California Supreme Court to Review Gay Marriage Ban

Supporters of gay marriage, who protested the passing of Proposition 8 in California, which instated a ban on same-sex marriage in the state, have a reason to feel hopeful.

California’s Supreme Court has agreed to review the ban and to hear legal challenges that have been “filed by groups of same-sex couples, a gay rights body and a group of local governments”.

The hearing could be held as early as March 2009.

In addition, the Courage Campaign, CREDO Mobile and MoveOn.org have organized a pledge to repeal Proposition 8 which has already been signed by almost 300,000 people. Learn more about the pledge at Repeal Prop 8: Restore marriage equality to California.

For ongoing updates to this story, please see NowPublic’s featured coverage on Proposition 8 and our Prop 8 Scan.

California’s highest court says it will hear legal challenges to a ban on gay marriage, but that the ban will remain in place pending its ruling.

The state legalised gay marriage in May, but 52% of voters backed a move to ban it in a referendum on 4 November.

The measure, Proposition 8, amends the state constitution to define marriage as between a man and a woman only.

Supporters of gay rights have vowed to fight the move, saying majority rule should not set the law.

Judges at the court voted by six to one to review challenges – filed by groups of same-sex couples, a gay rights body and a group of local governments – to Proposition 8.

They agreed to hear arguments on the legality of the voting process.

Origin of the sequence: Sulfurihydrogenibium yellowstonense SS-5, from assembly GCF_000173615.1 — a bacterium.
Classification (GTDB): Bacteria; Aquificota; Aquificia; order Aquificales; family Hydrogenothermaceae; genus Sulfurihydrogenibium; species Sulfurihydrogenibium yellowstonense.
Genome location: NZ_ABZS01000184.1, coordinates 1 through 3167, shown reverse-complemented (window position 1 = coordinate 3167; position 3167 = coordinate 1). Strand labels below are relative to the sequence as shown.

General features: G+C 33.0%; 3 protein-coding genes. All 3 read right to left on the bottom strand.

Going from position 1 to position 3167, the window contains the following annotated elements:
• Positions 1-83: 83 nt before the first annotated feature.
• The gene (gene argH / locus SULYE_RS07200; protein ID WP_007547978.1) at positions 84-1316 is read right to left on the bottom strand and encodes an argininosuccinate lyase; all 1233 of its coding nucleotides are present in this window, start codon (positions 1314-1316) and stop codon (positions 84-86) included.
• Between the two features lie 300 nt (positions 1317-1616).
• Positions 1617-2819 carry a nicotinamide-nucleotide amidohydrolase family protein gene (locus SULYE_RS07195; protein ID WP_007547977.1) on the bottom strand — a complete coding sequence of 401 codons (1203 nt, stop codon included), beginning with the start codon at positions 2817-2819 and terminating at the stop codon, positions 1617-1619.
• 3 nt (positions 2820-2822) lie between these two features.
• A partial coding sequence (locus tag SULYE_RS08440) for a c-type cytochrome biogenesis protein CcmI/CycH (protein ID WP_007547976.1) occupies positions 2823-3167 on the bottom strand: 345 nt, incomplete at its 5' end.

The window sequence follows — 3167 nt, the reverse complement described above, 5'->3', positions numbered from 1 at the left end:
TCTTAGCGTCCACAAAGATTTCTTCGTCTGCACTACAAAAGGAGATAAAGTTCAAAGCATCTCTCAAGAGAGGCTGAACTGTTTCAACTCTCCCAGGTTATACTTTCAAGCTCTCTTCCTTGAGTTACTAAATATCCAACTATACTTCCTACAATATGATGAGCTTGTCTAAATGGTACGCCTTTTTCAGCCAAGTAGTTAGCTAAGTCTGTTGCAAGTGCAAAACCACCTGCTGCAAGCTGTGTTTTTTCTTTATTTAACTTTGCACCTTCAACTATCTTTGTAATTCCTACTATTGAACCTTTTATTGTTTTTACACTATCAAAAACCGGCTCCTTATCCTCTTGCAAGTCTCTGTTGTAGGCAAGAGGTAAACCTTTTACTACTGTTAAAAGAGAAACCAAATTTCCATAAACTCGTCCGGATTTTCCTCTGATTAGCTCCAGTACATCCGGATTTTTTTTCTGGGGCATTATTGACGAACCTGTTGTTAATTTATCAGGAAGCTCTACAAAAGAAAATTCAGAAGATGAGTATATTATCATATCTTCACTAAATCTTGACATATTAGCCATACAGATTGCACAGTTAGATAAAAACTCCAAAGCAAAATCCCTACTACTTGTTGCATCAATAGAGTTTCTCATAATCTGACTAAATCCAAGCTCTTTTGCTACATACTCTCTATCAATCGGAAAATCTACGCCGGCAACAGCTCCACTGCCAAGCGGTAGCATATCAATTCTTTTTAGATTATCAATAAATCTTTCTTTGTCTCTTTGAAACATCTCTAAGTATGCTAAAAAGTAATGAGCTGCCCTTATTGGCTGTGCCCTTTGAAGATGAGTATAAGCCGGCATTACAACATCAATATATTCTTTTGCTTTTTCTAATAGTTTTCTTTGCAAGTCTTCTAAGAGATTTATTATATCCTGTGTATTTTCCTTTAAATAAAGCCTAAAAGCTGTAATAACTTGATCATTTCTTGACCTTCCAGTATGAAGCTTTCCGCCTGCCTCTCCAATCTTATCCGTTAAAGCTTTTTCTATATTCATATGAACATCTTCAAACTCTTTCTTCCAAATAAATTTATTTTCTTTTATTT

And how will this affect those same-sex couples who were married before Proposition 8 was passed?

Judges will also examine the impact of the ban on their marriages.

The judges also agreed to examine whether the ban would have an impact on same-sex couples who were married between May and November, reports said.

A hearing could be held as early as March, the court said.

Until the Supreme Court hearing in March no new same-sex marriages will be permitted, however, an eventual reversal of the gay marriage ban would not be without precedent in California.

In 1966, the California Supreme Court struck down an initiative that would have permitted racial discrimination in housing. Voters had approved the measure, a repeal of a fair housing law, by a 2-to-1 margin. Opponents challenged it on equal protection grounds, not as a constitutional revision.

But not everyone supports Prop 8’s protesters and challengers.

Not everyone being the infamous Walker Texas Ranger himself: Chuck Norris.

Chuck Norris has written his latest column for townhall.com on the passage of Prop 8 in California, calling demonstrations in its wake “anarchy.”

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